“We guide rain or shine or exhumations.” – we urge you to wear sensible shoes, carry a bottle of water, put on insect repellent, and come with an open mind as we explore together. We share and talk as we walk, and learn from each other. Our walking tours are meant to be learning journeys, for both participants and guides. We believe in building communities and growing organically.
Sunday 20th April, 9am – 12pm Mandarin Guided Walk with Walter Lim
By Sugen Ramiah
The Qing Ming festival, or tomb sweeping day, is observed by the Chinese worldwide. It is a day for them to pay homage to their ancestors, either by visiting graveyards, columbariams or ancestral tablets in ancestral halls.
The actual day falls either on the 4th ot 5th of April, but families have a window of ten days before or after the actual day to conduct Qing Ming. This year, I was fortunate to have been able to observe Qing Ming in Bukit Brown and other locations.
Qing Ming, has many stories to its origin, but is mainly observed as an act of being filial and for geomancy (feng-shui) reasons. The Chinese believe that the bones of their ancestors and the lives of the descendents are inextricably connected. For abundance in wealth and happiness, firstly, one has to be filial. Secondly, there has to be a good flow of Chi (positive energy) on the forecourts of their ancestors. During the dry season, the foliage clogs the drainage causing an obstruction to the flow of water. During Qing Ming, the drainage is cleared, to allow the flow of water (Chi) onto the forecourt of the tomb. Qing Ming is also a perfect opportunity for extended family members to get together amidst busy work/family commitments.
Descendents set off as early as first light, to wash, sweep, and weed the tombstones. Inscriptions on the headstones are then re-inked using red or gold paint. A stack of coloured paper or a stone is placed on the headstone to signify that the dead is not forgotten. The paper is also scattered on the mound of the grave. This recalls how an emperor from the Han Dynasty in China could not find his parents’ tomb after he returned from war. He was then told to throw five coloured paper into the air and where they lodged, that was the location of his parents’ tomb.
Two sets of offerings are prepared by the families. First set is for the earth deity by the side – a pair of candles are lit, food and incense offered to the Tu Di Gong who is the guardian of the tombstone. Paper money is also burnt as a form of offering.
Second set is for the deceased – a pair of candles are lit, offerings of tea, fruits, favourite food, and longevity cakes are placed on the tombstone altars. Incense sticks are firstly offered to long departed ancestors and subsequently to the deceased. Incense sticks are placed in an urn and sometimes around the mound, and then descendents wait for the deceased to ‘finish’ their meal Sometimes during the wait, incense sticks are offered to neighbouring tombs – recalling the days of the kampong spirit.
Once approval has been given through the moon blocks or coins, offerings of hell notes and silver paper, clothes, shoes and even latest technological gadgets such as the ipads are burnt for the deceased. Sometimes the required items are packed in a paper treasure box, sealed with the name of the ancestor and burnt for them exclusively. To conclude, tea or any form of liquid is poured around the offering to “secure” the area of the burnt offerings, so as to avoid invasion by other wandering spirits.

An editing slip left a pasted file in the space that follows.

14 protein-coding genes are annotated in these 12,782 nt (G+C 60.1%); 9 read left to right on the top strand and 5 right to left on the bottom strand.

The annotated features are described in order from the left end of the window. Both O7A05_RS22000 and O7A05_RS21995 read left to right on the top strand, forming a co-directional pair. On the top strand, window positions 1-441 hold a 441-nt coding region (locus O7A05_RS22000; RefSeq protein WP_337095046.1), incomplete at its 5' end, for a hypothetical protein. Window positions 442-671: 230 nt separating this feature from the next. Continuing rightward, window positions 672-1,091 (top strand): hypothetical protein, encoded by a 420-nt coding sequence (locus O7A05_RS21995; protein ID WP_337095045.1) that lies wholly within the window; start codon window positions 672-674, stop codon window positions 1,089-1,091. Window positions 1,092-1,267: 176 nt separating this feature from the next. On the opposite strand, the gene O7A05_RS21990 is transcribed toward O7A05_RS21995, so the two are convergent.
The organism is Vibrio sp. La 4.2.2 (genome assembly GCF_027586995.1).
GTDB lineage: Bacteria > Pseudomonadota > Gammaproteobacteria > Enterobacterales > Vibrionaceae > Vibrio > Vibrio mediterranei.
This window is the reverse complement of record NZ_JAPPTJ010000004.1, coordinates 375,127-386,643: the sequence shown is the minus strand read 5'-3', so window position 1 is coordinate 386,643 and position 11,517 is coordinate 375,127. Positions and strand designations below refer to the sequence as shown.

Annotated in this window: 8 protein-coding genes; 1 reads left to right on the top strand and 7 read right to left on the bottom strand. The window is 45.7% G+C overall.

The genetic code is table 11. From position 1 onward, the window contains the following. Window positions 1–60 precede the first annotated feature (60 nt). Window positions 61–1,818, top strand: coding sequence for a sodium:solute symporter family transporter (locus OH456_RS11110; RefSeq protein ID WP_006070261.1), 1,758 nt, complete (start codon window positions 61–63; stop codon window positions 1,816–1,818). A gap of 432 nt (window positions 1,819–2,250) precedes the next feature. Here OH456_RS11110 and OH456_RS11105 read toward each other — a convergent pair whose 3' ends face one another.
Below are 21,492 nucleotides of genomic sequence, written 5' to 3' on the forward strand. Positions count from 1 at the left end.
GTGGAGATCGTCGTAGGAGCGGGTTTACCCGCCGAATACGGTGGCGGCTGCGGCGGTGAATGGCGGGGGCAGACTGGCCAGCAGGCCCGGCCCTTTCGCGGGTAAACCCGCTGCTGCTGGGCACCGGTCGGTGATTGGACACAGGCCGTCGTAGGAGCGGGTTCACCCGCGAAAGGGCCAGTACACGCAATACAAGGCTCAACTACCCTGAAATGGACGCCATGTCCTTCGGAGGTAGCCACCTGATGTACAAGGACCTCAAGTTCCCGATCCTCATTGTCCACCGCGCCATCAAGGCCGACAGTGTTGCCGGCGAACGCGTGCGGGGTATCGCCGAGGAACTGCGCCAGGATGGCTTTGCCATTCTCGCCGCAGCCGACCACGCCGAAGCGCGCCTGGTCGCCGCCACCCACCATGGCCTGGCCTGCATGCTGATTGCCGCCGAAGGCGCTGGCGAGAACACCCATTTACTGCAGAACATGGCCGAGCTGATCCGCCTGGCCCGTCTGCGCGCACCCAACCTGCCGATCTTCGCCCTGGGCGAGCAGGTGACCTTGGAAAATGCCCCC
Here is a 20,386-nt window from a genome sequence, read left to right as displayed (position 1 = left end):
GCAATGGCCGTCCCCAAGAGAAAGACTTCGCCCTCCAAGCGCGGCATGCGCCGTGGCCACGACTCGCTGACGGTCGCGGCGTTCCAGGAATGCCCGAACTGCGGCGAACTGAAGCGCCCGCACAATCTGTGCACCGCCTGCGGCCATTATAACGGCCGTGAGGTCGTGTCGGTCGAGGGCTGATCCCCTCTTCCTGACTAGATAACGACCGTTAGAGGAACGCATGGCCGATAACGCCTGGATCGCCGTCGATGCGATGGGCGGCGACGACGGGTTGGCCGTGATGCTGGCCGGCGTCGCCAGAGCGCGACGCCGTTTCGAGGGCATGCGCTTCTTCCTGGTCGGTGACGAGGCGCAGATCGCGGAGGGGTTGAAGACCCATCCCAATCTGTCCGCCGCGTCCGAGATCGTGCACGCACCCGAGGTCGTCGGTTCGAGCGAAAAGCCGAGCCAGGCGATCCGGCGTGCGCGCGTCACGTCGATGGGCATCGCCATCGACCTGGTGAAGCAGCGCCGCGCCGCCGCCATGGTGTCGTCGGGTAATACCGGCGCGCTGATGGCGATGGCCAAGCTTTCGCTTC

It has been a rewarding experience, to learn from family members on how they up hold traditions that has been handed down to them. All they hope is that these traditions will be carried on by the generations to come and that their ancestors will not be forgotten. I will close with a quote that is close to my heart.
“To acknowledge our ancestors means we are aware that we did not make ourselves that the line stretches all the way back, perhaps to God; or to Gods. We remember them because it is an easy thing to forget: that we are not the first to suffer, rebel, fight, love and die. The grace with which we embrace life, in spite of the pain, the sorrow, is always a measure of what has gone before. ” – Alice Walker
Sugen Ramiah is a teacher by training and his interest includes observing and documenting Chinese festivals and rituals conducted by temples.
Read about the tombkeepers’ Qing Ming here
Post-Museum will be exhibiting 8 works from The Bukit Brown Index in Unearthed.
Mar 21 – 6 Jul : 10am – 7 pm
Unearthed seeks to investigate our relationship with Earth and the natural world, and charts SAM’s ( Singappore Art Museum) new direction in encompassing and presenting projects and practices where art intersects with other disciplines and modalities. Drawing on works from SAM’s permanent collection as well as private collections, the exhibition at SAM offers an insight on how artists in Singapore view and respond to the natural world, coming from and living in such an urban and built-up environment.
The other artists who are in the exhibition include Lucy Davis, Debbie Ding, Ho Tzu Nyen, Donna Ong, Ezzam Rahman, Robert Zhao Renhui, and Twardzik Ching Chor Leng.
[Image: Installation view of Bukit Brown Index #98: List of Names of the Deceased to be Exhumed to Make Way for the New 8-Lane Road through Bukit Brown and Seh Ong Cemeteries (Unclaimed Tombs as of 1 March 2013) Handwritten by Members of the Public]
By Claire Leow